As Internet users, many of us blindly trust that companies are making reasonable efforts to protect our privacy and our data. And then you read a story like this and you consider never signing up for another "Web 2.0" service again. RockYou, social network application developer, suffered a major SQL injection attack in which a hacker was able to retrieve email addresses and passwords for millions of user accounts. To make matters worse, since RockYou integrates with other platforms like Facebook and MySpace, users' passwords for those networks were exposed as well. Part of the reason why it was so easy for the hacker to obtain the passwords was that RockYou was storing them unencrypted in their database.
This is very upsetting on many levels:
- It is beyond negligent to store your user's passwords in plain text. Strong encryption is easy.
- Better yet, let someone else handle authentication for you. That's what OpenID is for.
- After signup, RockYou would email its users with the username and password they'd just set up. Apparently it wasn't enough to store the passwords in plain text, they also had to send it via an insecure protocol.
- RockYou asked users to enter their credentials for 3rd party sites directly on their site, and they promised that they wouldn't save those 3rd party logins. Needless to say, they were lying.
- RockYou was informed of the vulnerability to SQL injection days before the hacker broke in and stole the passwords, and they didn't act on it.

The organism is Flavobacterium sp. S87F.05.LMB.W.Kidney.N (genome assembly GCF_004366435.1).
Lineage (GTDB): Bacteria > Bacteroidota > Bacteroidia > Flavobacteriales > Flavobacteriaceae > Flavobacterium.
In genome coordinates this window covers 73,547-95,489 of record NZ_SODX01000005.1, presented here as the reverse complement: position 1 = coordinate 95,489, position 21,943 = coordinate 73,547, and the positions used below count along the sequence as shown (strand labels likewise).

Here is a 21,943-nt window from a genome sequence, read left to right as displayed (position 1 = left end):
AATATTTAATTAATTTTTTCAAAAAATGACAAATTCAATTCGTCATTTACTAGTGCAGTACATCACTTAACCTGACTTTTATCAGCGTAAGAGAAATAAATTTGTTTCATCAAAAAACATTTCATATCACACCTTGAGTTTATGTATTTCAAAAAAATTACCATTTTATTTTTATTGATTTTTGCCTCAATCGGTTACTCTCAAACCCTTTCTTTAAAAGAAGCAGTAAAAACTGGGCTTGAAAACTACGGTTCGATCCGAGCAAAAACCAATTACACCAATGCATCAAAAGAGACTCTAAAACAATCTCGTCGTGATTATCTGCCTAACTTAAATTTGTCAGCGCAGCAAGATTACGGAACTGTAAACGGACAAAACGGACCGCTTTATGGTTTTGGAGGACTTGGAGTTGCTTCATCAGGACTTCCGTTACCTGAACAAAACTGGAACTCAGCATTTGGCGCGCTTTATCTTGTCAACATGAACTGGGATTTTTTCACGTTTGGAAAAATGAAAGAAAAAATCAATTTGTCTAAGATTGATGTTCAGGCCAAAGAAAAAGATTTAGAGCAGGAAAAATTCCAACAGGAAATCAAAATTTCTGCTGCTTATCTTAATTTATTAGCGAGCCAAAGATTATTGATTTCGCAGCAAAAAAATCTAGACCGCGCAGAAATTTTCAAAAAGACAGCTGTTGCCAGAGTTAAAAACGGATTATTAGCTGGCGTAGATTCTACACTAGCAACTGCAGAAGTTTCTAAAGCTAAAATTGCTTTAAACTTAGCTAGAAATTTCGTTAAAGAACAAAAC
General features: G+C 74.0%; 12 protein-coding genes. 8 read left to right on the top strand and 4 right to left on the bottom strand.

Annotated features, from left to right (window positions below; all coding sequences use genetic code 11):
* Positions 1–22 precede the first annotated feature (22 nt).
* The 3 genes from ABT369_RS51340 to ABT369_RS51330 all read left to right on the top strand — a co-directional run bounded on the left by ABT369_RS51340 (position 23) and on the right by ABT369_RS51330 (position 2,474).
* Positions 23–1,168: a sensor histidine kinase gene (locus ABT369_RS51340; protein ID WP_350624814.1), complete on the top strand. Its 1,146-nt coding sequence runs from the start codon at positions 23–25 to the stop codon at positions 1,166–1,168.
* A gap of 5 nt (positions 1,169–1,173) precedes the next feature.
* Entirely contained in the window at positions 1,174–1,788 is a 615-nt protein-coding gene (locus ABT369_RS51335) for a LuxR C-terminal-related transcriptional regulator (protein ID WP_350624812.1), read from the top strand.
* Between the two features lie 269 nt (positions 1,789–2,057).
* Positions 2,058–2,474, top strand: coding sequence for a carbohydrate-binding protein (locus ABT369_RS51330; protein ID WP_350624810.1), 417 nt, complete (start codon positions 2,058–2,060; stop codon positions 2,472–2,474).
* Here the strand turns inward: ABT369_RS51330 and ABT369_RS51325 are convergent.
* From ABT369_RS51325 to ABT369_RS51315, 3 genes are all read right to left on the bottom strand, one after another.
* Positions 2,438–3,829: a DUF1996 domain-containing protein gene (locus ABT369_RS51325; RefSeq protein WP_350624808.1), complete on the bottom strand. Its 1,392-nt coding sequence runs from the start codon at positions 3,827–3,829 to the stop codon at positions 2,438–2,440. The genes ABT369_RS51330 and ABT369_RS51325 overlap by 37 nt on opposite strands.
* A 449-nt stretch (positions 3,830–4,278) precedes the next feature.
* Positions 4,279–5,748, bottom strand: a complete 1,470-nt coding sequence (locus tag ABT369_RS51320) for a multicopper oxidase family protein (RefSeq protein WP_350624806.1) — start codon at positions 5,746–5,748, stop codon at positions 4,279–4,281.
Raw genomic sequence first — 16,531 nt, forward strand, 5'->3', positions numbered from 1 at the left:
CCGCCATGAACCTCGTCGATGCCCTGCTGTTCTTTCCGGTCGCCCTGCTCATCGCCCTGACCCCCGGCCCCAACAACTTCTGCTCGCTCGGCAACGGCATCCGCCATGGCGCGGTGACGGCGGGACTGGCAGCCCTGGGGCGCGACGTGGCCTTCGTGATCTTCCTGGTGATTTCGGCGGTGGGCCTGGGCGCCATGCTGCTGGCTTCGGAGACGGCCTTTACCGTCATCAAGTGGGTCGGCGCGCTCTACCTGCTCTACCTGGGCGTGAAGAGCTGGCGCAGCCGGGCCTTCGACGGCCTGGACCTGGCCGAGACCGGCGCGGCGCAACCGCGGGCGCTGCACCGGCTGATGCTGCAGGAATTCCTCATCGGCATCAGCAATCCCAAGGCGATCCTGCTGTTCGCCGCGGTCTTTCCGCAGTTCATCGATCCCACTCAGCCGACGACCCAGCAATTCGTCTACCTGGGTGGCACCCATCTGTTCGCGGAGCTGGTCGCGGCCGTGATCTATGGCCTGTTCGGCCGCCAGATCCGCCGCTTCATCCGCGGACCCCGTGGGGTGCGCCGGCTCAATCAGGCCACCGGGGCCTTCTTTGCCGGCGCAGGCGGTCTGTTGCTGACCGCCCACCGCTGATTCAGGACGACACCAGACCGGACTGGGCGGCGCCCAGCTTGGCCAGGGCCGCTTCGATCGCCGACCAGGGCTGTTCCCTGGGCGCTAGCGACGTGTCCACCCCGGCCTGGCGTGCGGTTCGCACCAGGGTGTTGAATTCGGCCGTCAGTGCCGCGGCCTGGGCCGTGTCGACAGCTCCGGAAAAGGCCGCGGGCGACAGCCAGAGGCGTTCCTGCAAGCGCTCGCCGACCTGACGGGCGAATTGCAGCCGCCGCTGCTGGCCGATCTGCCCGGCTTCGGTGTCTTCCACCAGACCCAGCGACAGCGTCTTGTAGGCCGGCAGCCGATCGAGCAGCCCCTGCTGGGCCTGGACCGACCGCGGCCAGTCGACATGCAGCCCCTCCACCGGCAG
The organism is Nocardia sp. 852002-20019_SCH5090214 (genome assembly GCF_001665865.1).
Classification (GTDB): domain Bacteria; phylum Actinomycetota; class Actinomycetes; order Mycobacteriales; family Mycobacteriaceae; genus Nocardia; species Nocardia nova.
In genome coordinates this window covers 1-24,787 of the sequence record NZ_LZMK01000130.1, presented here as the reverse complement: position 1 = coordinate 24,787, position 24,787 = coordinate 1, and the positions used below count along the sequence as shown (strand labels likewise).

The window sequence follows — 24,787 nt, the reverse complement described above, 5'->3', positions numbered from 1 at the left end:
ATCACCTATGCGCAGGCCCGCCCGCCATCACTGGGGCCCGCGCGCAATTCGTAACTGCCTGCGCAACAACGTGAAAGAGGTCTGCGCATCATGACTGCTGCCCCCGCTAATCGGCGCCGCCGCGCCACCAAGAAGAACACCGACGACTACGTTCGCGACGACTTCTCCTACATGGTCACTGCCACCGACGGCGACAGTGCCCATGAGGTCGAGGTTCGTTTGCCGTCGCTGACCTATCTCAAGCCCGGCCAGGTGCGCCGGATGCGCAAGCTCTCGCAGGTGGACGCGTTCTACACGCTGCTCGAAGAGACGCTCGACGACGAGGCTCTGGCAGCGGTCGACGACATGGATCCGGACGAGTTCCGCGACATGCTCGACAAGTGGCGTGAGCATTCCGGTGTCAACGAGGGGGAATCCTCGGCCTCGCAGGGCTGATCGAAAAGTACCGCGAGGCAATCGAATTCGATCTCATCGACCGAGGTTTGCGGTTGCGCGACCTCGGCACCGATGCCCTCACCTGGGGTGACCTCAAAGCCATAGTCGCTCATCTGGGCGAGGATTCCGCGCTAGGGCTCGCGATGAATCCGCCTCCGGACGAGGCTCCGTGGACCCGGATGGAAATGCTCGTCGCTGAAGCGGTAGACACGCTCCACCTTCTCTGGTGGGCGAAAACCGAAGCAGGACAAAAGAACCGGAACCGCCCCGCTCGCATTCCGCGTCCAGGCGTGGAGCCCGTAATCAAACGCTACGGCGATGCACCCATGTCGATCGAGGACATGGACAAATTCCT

“We started off as a small company and today we have a different engineering structure...But shame on us. If you make a mistake, then people can get in and it is a big hole...Our security approach in the future will have to be deeper.”
Umm. No shit.
So what does this mean for you and me? Well, unfortunately there's no way to know how secure your information is on any given site. Privacy policies don't generally specify that passwords are encrypted in the database, or that the site has been coded to guard against many types of SQL injections. So I guess the takeaways are: be wary of sharing sensitive information in general; use lots of different passwords for various sites you sign up for; and never enter your credentials for one site on another site. Ever. The message for developers is: let someone else handle your login process via OpenID.